Posted by joelfuhrmann at 08:24 PM | Comments (0)

October 10, 2003

Prager on Belief

Dennis Prager: Only those with beliefs can defeat those with beliefs; Prager's thoughts on fighting Islamist terror, and why it won't be won by people who don't believe in anything (and people who say it's not right to judge anything as right or wrong, good or evil, don't believe in anything).

Posted by joelfuhrmann at 07:12 AM | Comments (0)

Sowell on Great Depression Myths

Thomas Sowell reviews Jom Powell's book FDR's Folly, which claims President Roosevelt's policies prolonged the Great Depression.

Posted by joelfuhrmann at 06:56 AM | Comments (0)

Latest spiel from Planned Parenthood

Planned Parenthood is calling October "National Family Sexuality Education Month"

On the surface this looks perfectly fine, and I do believe that parents should talk to their children about sex, but it's rather strange coming from a group calling for children to be able to get an abortion without telling their parents. This has almost as much irony as the poster contest, where a child had to have a parent's permission to submit a poster to their poster contest. So PP - it's fine for parents to talk to their children about sex, but not after the fact, when a new human life is involved?

Looking at stuff like this bothers me in another way: while the word family is used (rarely), it is never used in the context of the child considering sex. There is never any concern with telling the child to wait until they are married and having a permanent family - no, the emphasis is on maturity alone, a moving standard, and unreliable, for someone considering such activity. No role for a dad at all, who may be as casual an acquaintance as a one-night stand who never meets or contributes to the raising of his child, just as long as the mom is mature enough, based on some vague standard of maturity.

Posted by joelfuhrmann at 06:48 AM | Comments (1)

Slow week

Sorry to regular readers - I've had writer's block this week. Starting off with some important work associated with Microsoft security patches, and I never felt like sitting down and writing after that, and when I did, found I couldn't come up with anything. Well, a few odds and ends which follow

Posted by joelfuhrmann at 06:17 AM | Comments (0)

October 02, 2003

Comparing anti-tobacco and anti-abortion advertising

Emily, over at After Abortion, mentions an advertising campaign to discourage smoking through portraying the regrets of former smokers, and compares it to similar attempts to portray the regrets of those who had abortions.

That reminded me of how anti-tobacco activists are trying to put gross pictures of the effects of tobacco on tobacco packaging. I remember at my previous church (that political one), which was very active in anti-tobacco politics, they had a picture of a woman with half her body showing what her internal organs looked like after smoking. Not obscene, just very gross and disgusting. Yeah, that'll make me want to not ever smoke. Pretty effective.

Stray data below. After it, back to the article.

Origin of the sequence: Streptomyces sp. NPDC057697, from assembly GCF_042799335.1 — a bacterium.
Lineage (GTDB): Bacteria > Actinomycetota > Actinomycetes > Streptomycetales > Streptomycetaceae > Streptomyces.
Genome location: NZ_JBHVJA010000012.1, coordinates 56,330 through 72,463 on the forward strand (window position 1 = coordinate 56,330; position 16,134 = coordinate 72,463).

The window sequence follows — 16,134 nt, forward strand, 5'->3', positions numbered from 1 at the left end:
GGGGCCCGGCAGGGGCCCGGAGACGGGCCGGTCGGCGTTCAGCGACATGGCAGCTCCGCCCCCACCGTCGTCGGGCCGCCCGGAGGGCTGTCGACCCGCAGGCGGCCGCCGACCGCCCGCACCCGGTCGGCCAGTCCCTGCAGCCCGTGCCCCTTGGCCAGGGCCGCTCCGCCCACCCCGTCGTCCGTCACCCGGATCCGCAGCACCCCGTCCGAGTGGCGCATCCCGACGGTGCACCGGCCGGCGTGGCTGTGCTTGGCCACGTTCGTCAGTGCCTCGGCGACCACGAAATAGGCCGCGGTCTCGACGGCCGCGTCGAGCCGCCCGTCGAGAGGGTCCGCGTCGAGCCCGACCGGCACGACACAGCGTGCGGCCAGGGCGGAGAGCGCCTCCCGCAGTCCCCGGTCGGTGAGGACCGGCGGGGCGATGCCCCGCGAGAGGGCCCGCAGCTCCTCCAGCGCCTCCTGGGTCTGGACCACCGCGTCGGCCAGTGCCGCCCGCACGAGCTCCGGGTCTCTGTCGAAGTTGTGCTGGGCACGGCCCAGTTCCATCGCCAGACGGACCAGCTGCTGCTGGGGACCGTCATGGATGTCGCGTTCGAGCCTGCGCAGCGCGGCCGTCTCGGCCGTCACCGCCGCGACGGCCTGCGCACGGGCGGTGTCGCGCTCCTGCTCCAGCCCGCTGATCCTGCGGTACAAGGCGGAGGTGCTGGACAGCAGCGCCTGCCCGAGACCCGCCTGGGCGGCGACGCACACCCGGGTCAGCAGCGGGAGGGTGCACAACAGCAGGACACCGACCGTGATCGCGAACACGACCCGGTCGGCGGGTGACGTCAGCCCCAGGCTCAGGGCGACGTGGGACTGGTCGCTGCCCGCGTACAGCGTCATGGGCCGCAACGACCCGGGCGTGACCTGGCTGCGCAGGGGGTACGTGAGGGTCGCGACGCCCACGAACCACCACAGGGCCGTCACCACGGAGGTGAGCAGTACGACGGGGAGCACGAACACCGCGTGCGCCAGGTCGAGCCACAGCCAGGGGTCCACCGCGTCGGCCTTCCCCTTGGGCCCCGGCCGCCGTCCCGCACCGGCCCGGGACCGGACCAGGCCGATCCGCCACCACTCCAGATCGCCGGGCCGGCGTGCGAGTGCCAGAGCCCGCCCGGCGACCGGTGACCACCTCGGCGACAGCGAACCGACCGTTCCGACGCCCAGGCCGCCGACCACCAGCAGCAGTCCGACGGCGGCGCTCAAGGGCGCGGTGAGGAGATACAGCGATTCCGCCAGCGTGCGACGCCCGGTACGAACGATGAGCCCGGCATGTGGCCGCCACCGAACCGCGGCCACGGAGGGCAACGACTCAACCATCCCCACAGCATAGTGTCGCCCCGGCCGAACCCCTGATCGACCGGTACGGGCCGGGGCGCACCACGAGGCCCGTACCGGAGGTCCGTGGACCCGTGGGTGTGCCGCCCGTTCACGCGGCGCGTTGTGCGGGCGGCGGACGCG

One little problem, though. These same people are also trying stop similar pictures of abortions from ever being shown at abortion clinics or at political rallys. Abortion brownshirts, as Mark Shea might say. They say it's gross and disgusting. Yeah, that's the point. Make people confront what they are doing, just like we're doing for tobacco, just that pro-life people are more consistent in their values, and not trying to protect a killing industry, whether it be tobacco or abortion.

Posted by joelfuhrmann at 10:42 PM | Comments (1)

Patriotism, neo-McCarthyism, and Whining

From The Daily Standard (the Weekly Standard's website), Hugh Hewitt writes The National Security Gap, "the real reason Democrats are crying McCarthy on questions of patriotism".

Why would an author and a journal of established reputations dirty themselves with trumped up charges of McCarthyism? Because the only way to keep the Democrats from certain electoral setback is to protect the party and its candidates from close examination on the issue of judgment on matters of national security. If the election is fought over which party is better prepared to defend the United States against Islamic fanaticism and North Korean irrationality, the Democrats will lose and lose big.
...
For the record: A child might argue for unilateral disarmament in order to advance the cause of universal peace. That doesn't make the kid unpatriotic, just ill-informed.

So it is with the Democrats: Their recklessness and fecklessness on matters of national security does not make them unpatriotic, just unqualified to lead the war on terror.

From National Review Online, Jonah Goldberg writes The Great "W", "can the whining stop, please?"

Criticizing someone else's criticism even when a government official does it isn't an assault on free speech. It is free speech.

Posted by joelfuhrmann at 10:16 PM | Comments (0)

October 01, 2003

Robert Novak's comments

I'm sure this is linked to from hundreds of blogs today, but just in case you haven't seen it, Robert Novack gives his side of the CIA-employee-name-leak story.

I think this is getting way out of hand, though the Bush administration is doing the right thing by investigating. Stonewalling this would just play into the Bush-hating camp, not that it will help or anything (I think most people will not change their minds on this issue no matter what the investigation reveals).

UPDATE: Here's David Corn's, of The Nation, side of the story. David Corn is the writer who first wrote of this back in July. He disputes Robert Novak's testimony. Robert Novak and David Corn cannot both be correct in all details of this story. One or both of them is lying about the details of this scandal.

Posted by joelfuhrmann at 10:06 PM | Comments (0)